I.sub.D =(μC.sub.O Z/L)[(V.sub.G --V.sub.T)V.sub.D --V.sub.D2 /2]Formula (5)

wherein CO represents capacitance of the gate insulating layer per unit area, Z represents channel width, L represents channel length, VT represents a threshold voltage, and VG and VD represent gate electrode voltage and drain electrode voltage, respectively. When PTFE oriented film is formed on a silicon thermally oxidized film, the capacitance used here corresponds to a series capacitance between a capacitance of the silicon thermally oxidized film and that of the PTFE film. Further, the relation of ΔID to ΔVG, represented by Formula (6), holds when a drain voltage VD is constant and Formula (5) is simplified.

ΔI.sub.D /ΔV.sub.G =(μC.sub.O Z/L)V.sub.D   Formula (6)

The mobility was calculated by substituting values provided by I--V characteristics into Formula (6).

The direction of the electric field applied to source and drain electrodes was made to agree with that of the orientation PTFE molecule chains. As a result, a mobility of 1.4×10-2 cm2 /V·s was obtained.

Furthermore, another mobility was similarly determined using the same type of FET device except that the direction of the electric field applied to the source and drain electrodes was set perpendicular to that of the orientation PTFE molecule chains. The channel width was 200 μm and the channel length was 6 mm. As a result of a similar calculation, a mobility of 2.36×10-3 cm2 /V·s was obtained, which confirmed mobility anisotropy in the orientation direction.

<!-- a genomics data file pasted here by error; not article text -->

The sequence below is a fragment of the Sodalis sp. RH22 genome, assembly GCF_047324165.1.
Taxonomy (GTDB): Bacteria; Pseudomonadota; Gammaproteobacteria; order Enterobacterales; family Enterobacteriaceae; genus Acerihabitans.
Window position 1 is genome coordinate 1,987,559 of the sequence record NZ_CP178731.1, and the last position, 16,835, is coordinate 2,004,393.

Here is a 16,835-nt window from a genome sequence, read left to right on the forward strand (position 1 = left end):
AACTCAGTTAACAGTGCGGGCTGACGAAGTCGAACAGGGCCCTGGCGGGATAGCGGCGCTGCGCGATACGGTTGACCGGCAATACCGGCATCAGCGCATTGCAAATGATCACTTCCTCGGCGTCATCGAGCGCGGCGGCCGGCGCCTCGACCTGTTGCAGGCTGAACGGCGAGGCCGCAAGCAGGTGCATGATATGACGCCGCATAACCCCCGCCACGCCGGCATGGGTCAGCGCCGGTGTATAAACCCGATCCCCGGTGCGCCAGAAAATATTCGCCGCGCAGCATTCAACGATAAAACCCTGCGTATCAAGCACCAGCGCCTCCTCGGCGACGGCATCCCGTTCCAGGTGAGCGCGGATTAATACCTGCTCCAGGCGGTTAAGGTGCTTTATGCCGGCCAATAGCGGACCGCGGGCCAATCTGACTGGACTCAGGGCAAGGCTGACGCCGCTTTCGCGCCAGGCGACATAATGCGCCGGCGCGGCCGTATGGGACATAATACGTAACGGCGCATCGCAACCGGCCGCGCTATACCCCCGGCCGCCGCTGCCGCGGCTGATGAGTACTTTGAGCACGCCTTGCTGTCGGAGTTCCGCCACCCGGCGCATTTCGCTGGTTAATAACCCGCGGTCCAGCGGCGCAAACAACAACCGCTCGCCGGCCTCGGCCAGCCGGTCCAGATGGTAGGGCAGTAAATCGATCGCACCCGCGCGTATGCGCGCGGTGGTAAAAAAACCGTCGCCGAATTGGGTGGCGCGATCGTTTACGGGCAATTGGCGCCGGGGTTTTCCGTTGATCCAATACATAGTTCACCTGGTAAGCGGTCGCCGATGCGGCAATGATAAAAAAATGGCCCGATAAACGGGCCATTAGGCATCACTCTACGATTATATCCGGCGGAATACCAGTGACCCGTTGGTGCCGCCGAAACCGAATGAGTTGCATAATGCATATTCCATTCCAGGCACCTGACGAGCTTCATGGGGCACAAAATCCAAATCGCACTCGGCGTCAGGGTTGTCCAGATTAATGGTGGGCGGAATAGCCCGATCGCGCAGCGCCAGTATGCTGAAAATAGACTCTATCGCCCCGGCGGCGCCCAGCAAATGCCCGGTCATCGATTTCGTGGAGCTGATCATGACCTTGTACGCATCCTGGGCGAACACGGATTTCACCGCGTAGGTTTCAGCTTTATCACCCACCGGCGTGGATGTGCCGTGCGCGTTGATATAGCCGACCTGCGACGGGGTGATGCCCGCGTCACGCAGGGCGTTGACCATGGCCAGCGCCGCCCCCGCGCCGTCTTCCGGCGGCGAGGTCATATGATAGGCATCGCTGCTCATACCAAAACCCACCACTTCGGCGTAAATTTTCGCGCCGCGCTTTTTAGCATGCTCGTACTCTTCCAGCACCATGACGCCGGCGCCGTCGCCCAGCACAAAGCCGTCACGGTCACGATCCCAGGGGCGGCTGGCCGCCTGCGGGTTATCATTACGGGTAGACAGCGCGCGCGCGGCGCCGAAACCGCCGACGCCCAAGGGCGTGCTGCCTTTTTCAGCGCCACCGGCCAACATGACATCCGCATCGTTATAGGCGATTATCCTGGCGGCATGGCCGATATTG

EXAMPLE 6

A PTFE oriented film and electrodes were sequently formed on a 100 nm thick thermally oxidized film over n-doped silicon substrate 11 in the same manner as in Example 5.

An organic semiconductor layer of 5,5""-dimethyl quinquethiophene (DMQqT) was deposited by resistance heating with part of electrodes 15 covered with aluminum foil while the distance between the deposition source and the substrate surface was kept at 10 cm. DMQqT was placed in a tungsten boat. For the above-noted procedure, 26-27 Amps of electric current was supplied to the deposition source. The thickness of DMQqT layer was about 500 nm. An FET was formed in the same manner as in Example 5. The channel length was 100 μm, and the channel width was 6 mm.